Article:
Dollar prices for Gold Bullion bounced to $1528 per ounce Friday morning in London – just shy of where they started the week – as commodities fell and stock markets rallied, but were still on course for a loss on the week.
German chancellor Merkel and French president Sarkozy meantime met to try and resolve the Eurozone's deadlock over Greek debt restructuring.
"The alternative to compromise would be outright default," says David Mackie, chief European economist at JP Morgan Chase in London.
"It would lead to a collapse in the Greek banking system and the economy, and would likely generate a significant financial crisis across the region."
"Lingering macroeconomic uncertainty is helping to keep flight-to-safety inflows into bullion well supported," says Swiss precious metals refiner MKS.
"The $1500 an ounce mark [for Gold Bullion ] does not appear to be in any danger," adds the latest note from German precious metals dealer Heraeus.
The Gold Price in Euros, meantime, fell to €34,371 per kilo (€1069 per ounce) on Friday – 0.4% off last week's highest ever Friday close.
The Sterling Gold Bullion price was on course Friday lunchtime to set a new record weekly close, bouncing off a low of £944 per ounce, a shade above where it ended last week.
Silver Prices also fell before rallying, hitting $35.50 per ounce by the end of Friday morning – 1.9% down for the week.
"With a decline in commodities and the Dollar creeping higher, gold lacked momentum this week to break its lull," said Hwang Il Doo, senior trader at KEB Futures in Seoul on Friday.
"Still, the dip may be a good buying opportunity," Bloomberg quotes Hwang, because the Greek debt crisis "shows no signs of ending."
Greece got a new finance minister Friday morning after a cabinet reshuffle following prime minister George Papandreou's failure on Thursday to form a cross-party national unity government in support of €78 billion of new austerity measures agreed as a condition of a fresh bailout.
Evangelos Venizelos – who stood against Papandreou for the party leadership – replaces George Papaconstantinou.
"Nobody wanted the job," the Wall Street Journal quotes an official source. "Finding someone to replace Papaconstantinou was very difficult."
Protesters in Athens on Thursday threw petrol bombs at the Greek finance ministry.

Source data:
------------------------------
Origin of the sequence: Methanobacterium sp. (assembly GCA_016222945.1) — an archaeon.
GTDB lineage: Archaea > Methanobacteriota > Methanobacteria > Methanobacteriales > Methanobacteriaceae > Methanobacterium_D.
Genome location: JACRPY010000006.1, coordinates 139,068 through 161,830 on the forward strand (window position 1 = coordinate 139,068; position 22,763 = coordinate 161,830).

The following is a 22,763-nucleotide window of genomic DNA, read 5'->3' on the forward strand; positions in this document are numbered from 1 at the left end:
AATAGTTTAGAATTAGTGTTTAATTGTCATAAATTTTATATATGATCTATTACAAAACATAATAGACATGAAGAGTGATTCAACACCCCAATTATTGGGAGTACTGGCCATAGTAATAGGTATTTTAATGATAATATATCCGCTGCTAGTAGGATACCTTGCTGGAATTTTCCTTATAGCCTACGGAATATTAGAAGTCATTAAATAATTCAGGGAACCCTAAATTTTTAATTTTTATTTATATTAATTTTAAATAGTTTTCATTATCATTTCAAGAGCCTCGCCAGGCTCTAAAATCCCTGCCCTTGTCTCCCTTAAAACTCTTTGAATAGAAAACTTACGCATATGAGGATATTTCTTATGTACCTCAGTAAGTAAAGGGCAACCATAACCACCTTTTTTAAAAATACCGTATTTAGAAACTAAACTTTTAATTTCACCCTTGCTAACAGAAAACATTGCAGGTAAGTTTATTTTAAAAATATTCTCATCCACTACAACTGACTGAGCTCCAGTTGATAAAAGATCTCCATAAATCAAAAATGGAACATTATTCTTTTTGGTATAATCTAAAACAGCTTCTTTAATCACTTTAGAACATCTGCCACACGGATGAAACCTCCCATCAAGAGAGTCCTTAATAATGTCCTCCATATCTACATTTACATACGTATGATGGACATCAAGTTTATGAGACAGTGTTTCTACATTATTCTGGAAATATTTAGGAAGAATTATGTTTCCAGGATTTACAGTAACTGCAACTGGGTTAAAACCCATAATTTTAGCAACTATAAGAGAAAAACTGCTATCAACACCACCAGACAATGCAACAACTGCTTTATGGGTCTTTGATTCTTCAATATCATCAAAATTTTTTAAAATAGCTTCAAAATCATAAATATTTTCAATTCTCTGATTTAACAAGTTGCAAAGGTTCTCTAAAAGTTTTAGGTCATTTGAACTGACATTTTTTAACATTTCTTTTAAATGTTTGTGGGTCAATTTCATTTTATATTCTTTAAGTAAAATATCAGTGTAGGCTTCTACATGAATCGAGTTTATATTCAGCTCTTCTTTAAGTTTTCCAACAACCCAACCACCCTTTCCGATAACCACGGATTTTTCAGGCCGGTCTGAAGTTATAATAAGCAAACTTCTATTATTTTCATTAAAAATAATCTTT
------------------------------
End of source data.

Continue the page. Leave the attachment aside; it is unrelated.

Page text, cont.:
The austerity measures are "a joke" one protestor told CNN.
"If no one has money and we are just more in debt, who is going to drive the economy?"
The yield on Greek 2-year government bonds fell Friday after breaching 30% the previous day.
Merkel and Sarkozy meet in Berlin Friday in an effort to break the deadlock over a new Greek aid deal.
"The government should only back new aid for Greece with an adequate share from private creditors," says Klaus-Peter Flosbach, financial policy spokesman for Merkel's Christian Democrats.
Any deal would have to "observe a number of red lines" warns Jean-Claude Juncker, chairman of the Eurozone finance ministers, echoing the European Central Bank by calling for no default, no rating downgrades and only voluntary private sector losses.
"The chances of Greece not defaulting are very small," agrees former US Federal Reserve chairman Alan Greenspan, who worries the contagion resulting from a Greek default could leave some US banks "up against the wall".
Away from Greece, Italian prime minister Silvio Berlusconi has asked European Central Bank board member Lorenzo Bini Smaghi to resign, thus enabling the Bank of Italy's Mario Draghi to take the role of ECB president without upsetting the balance of different nationalities on the executive.
"In the last few weeks the situation of the international economic and financial markets got further skewed in favor of [ Gold Bullion ]," writes Wolfgang Wrzesniok-Rossbach in German refinery Heraeus's latest weekly note.
"For gold investors here in Germany this could well mean that the next buying spree is only a question of time."
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